RAYMOND – The staff roster at Raymond Central Public Schools will change a bit next school year.

Meeting in regular monthly session March 18, the Board of Education was presented with several resignation.

The board accepted with regret the resignation of long-time teacher Jim Marsh.

Marsh has been at Raymond Central for 42 years. He started as business teacher and FBLA advisor. Since 1994, he has added director of technology and computer graphic design instructor to the hats he wears at the school.

Marsh’s retirement will begin at the end of the current school year.

The board was also given a letter of resignation by Greg Wilmes for his positions of activities director and assistant principal.

Wilmes will stay at Raymond Central next year and will teach math. In his letter of resignation, he said he did much deliberation, praying and soul searching to find what gave him the most satisfaction in education. Resigning from the administration positions and focusing on math in the classroom will also give him more time to spend with family, he stated.

Other resignations accepted by the board last week were Pat Harrington, head boys basketball; Brian Dunker, assistant Boys Basketball; Justin Lille, head softball; and Cailyn Johnson, junior high girls basketball.

In other business at the meeting, the board took a look at the first draft of a new policy on fundraiser.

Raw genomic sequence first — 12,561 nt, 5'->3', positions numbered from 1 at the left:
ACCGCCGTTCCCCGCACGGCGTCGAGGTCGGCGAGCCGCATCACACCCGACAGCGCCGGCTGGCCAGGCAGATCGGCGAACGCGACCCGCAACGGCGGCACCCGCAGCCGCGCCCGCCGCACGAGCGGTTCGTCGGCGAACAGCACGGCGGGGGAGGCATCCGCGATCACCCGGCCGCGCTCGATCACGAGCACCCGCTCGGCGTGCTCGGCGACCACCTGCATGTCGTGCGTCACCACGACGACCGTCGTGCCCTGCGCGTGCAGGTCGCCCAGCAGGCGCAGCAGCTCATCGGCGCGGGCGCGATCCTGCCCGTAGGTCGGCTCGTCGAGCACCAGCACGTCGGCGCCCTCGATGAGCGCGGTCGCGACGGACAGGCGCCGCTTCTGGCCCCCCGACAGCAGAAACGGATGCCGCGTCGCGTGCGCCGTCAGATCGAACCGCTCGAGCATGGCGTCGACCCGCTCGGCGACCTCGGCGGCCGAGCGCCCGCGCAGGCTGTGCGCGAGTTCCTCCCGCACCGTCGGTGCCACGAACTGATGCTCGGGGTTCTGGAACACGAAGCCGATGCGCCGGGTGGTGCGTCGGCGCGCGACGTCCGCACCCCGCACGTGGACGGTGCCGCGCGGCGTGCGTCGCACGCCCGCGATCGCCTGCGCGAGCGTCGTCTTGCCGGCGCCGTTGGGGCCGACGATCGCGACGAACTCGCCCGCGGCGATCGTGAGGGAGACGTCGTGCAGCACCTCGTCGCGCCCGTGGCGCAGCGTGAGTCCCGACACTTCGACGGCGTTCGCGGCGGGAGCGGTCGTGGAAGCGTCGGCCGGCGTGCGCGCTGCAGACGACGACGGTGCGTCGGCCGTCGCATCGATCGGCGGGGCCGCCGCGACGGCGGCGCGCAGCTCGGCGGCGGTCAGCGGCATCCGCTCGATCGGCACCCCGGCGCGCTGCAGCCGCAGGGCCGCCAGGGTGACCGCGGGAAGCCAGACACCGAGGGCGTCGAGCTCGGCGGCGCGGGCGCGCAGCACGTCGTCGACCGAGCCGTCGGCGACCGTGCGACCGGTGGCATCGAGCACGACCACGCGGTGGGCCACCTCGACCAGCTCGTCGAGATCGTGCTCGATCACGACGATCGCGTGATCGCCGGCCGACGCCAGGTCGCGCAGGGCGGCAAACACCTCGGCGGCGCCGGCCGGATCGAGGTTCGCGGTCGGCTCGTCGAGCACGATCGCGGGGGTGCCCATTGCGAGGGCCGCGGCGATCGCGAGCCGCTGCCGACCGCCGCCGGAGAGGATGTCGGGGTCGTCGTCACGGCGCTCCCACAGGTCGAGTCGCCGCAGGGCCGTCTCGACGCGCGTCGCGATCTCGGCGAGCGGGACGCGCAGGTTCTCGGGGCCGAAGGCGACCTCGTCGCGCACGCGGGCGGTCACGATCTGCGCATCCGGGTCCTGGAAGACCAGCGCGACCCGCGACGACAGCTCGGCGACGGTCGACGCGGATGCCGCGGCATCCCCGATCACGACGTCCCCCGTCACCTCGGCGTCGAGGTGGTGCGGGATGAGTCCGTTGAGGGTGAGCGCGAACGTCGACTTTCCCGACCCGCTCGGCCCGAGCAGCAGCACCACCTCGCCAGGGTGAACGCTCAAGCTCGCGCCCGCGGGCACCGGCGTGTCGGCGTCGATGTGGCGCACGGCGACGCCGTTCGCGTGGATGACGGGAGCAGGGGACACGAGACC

Superintendent Derrick Joel said a committee at the school has been working on the policy.

“It’s not only to limit, but also to bring some consistency to fundraising, which is kind of all over the board right now,” he said.

The proposal is to define fundraising by three categories: direct sales, service and school event concession stand.

Team/activity apparel sales would still be allowed under the new policy as well.

Existing fundraisers will come under the new policy. New fundraisers would need to go through an application process with the administration.

Rotation of the group’s using the concession stand as a fundraiser would also be addressed in the policy. The superintendent said this would be done to give a more fair opportunity to all groups.

Joel said there is still more questions to answer and more work to do, but asked the board if the policy was headed in the right direction.

Board President Harriett Gould said it was a good start.

“The draft is looking good,” she said.

Gould also reported on a recent meeting of the curriculum committee. She said the discussion has started about adding a technology component to graduation requirements.

More discussion and action on this and other graduation policies is expected again in the future.

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